Don't do much leasing? Better bone up

Jim Henry is a special correspondent for Automotive News.

Leasing’s not just for luxury brands anymore. It’s spreading to mass-market brands too, experts say.

That means F&I managers who are inexperienced or just rusty at leasing paperwork had better prepare for more customer demand for leases. That includes cobbling a menu of lease-friendly F&I products such as excess wear-and-tear protection or tire-and-wheel coverage.

Leasing already accounts for about 25 percent of retail volume. But it’s poised to go even higher now that Detroit 3 brands and Korea’s Hyundai and Kia are enjoying higher residuals than they had in the past, according to Eric Lyman, director of residual value solutions at ALG Inc. Higher residuals make leasing a more attractive option for those brands, when maybe it was too expensive to provide subsidized leases before, he says.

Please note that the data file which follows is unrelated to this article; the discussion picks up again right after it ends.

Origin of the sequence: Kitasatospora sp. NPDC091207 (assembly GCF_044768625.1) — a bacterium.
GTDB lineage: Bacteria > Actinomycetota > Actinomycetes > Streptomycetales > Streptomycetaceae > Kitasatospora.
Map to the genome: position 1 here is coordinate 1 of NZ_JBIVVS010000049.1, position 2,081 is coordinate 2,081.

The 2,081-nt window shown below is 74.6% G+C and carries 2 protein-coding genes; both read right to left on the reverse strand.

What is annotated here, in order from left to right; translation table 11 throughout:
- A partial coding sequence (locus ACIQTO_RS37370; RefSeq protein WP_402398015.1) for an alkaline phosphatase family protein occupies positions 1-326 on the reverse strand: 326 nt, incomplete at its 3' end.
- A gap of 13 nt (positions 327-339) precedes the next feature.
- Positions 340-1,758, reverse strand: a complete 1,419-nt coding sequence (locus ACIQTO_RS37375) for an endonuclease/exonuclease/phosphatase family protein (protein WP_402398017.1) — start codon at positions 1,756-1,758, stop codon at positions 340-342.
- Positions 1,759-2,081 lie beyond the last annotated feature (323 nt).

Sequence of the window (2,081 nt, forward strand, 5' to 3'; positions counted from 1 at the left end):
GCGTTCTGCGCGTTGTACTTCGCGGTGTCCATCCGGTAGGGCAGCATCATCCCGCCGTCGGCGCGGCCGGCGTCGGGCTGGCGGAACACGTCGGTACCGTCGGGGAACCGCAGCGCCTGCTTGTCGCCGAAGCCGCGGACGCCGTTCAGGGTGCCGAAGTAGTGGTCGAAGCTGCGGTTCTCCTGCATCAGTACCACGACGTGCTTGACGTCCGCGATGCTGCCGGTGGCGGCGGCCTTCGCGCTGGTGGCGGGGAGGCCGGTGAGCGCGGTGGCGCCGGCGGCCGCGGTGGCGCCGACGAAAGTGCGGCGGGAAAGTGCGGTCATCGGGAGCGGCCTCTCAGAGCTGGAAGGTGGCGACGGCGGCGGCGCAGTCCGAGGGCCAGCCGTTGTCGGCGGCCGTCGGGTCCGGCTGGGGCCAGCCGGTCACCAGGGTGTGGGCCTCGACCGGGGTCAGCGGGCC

But that could leave car shoppers unaccustomed to leasing unsure of how to structure their deals, according to Seth Berkowitz, chief product officer at Edmunds.com. He says 36 percent of car shoppers said in a recent survey they want help to choose whether to lease or to buy. He suggests F&I managers should be prepared to present loan or lease payments for every new vehicle in inventory.

And if the buyer chooses to lease, managers need to be prepared to pitch wear and tear and other products.

Because leasing is here to stay.

You can reach Jim Henry at autonews@crain.com

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